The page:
John Holt, the homeschooling/unschooling advocate, wrote that once a child really wants to learn to read for his own reasons, it takes about thirty hours of focused help from someone who knows how.
Holt argues in Instead of Education that we can't fathom this because "S-chools and T-eachers believe, and soon convince the children, that everything that is learned must be T-aught. So the T-eachers must spend hundreds of hours trying to cope with and outwit the kind of children's evasive tactics I wrote about in How Children Fail. They make children anxious and dependent and then say, rightly, how hard it is to deal with their anxiety and dependency. None of this need be."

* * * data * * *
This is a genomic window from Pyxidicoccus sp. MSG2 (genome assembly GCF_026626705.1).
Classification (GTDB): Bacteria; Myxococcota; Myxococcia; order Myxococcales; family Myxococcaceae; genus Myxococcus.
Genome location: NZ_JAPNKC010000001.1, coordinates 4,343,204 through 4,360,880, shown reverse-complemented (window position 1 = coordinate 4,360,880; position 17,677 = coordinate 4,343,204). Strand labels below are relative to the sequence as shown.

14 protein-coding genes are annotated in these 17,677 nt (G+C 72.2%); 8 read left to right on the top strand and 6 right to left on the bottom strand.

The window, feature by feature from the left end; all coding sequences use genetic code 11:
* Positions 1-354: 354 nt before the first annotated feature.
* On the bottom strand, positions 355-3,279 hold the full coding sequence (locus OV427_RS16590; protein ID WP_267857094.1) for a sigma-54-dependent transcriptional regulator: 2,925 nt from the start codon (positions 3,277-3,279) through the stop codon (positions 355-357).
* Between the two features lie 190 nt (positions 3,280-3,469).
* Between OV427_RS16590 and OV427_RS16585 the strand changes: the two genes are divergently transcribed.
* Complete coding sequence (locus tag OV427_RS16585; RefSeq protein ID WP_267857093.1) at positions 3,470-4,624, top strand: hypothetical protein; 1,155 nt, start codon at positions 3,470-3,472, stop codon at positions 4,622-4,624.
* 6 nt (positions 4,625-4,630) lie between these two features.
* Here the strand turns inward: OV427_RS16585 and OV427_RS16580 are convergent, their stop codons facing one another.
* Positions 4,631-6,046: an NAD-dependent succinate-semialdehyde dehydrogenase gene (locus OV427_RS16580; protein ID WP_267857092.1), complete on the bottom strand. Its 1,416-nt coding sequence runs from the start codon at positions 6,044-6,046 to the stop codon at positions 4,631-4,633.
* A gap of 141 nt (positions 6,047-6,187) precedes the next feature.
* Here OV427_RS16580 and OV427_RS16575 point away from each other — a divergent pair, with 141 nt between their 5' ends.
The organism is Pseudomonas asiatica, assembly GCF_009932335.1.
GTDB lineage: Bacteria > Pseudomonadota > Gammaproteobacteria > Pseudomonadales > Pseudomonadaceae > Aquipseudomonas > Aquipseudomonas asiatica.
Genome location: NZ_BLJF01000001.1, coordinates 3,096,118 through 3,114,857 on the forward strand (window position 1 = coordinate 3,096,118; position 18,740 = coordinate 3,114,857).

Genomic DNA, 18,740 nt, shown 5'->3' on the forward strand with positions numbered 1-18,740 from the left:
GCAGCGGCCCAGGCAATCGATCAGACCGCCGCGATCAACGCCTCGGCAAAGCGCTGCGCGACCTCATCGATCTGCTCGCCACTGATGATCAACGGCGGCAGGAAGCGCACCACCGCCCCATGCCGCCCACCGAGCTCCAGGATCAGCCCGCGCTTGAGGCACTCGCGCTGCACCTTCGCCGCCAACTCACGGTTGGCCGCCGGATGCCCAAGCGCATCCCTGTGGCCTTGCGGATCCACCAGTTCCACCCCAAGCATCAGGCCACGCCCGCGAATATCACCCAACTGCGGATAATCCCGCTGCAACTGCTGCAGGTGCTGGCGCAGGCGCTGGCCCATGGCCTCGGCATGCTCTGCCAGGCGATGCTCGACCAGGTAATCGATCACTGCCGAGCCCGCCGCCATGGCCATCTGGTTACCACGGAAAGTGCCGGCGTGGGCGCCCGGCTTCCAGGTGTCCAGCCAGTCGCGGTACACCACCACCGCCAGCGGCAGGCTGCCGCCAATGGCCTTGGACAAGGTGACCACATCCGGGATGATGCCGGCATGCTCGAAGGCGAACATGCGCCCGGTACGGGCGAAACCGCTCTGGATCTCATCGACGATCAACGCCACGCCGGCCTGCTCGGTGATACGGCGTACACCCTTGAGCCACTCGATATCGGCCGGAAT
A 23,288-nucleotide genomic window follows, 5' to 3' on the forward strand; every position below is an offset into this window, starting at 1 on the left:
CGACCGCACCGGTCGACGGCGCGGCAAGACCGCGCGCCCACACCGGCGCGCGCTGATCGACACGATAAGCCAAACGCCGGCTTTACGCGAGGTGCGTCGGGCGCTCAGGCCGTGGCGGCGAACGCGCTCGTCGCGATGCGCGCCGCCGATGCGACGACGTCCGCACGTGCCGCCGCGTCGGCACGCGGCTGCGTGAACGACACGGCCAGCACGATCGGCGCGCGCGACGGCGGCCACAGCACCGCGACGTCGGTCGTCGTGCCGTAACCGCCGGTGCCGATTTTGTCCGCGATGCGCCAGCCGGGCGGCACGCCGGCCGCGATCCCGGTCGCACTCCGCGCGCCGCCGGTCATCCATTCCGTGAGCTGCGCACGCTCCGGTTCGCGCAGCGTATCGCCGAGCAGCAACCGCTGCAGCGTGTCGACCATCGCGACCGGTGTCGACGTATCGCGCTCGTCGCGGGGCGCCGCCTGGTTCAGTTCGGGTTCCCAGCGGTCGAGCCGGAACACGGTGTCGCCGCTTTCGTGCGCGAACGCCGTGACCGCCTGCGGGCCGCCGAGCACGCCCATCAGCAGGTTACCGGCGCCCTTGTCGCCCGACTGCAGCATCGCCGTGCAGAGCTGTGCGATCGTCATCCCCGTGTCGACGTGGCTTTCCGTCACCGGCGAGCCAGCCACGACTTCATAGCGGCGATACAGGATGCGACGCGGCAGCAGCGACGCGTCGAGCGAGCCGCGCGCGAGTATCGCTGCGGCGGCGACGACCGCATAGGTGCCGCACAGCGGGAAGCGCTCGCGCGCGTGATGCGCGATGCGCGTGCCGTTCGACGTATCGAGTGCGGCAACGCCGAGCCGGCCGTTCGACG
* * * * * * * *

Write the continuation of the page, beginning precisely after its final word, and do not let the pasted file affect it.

Herbert Kohl makes a similar argument in Reading, How To. He writes in the preface,
There is no reading problem. There are problem teachers and problem schools. Most people who fail to learn to read in our society are victims of a fiercely competitive system of training that requires failure. If talking and walking were taught in most schools we might end up with as many mutes and cripples as we now have non-readers. However, learning to read is no more difficult than learning to walk or talk. The skill can be acquired in a natural and informal manner and in a variety of settings ranging from school to home to the streets.
Later, in Chapter 2, he writes, "If a youngster fails to acquire the skill or comply with the rules of learning, he or she is considered retarded or criminal, that is, in more polite school language, a learning or behavior problem."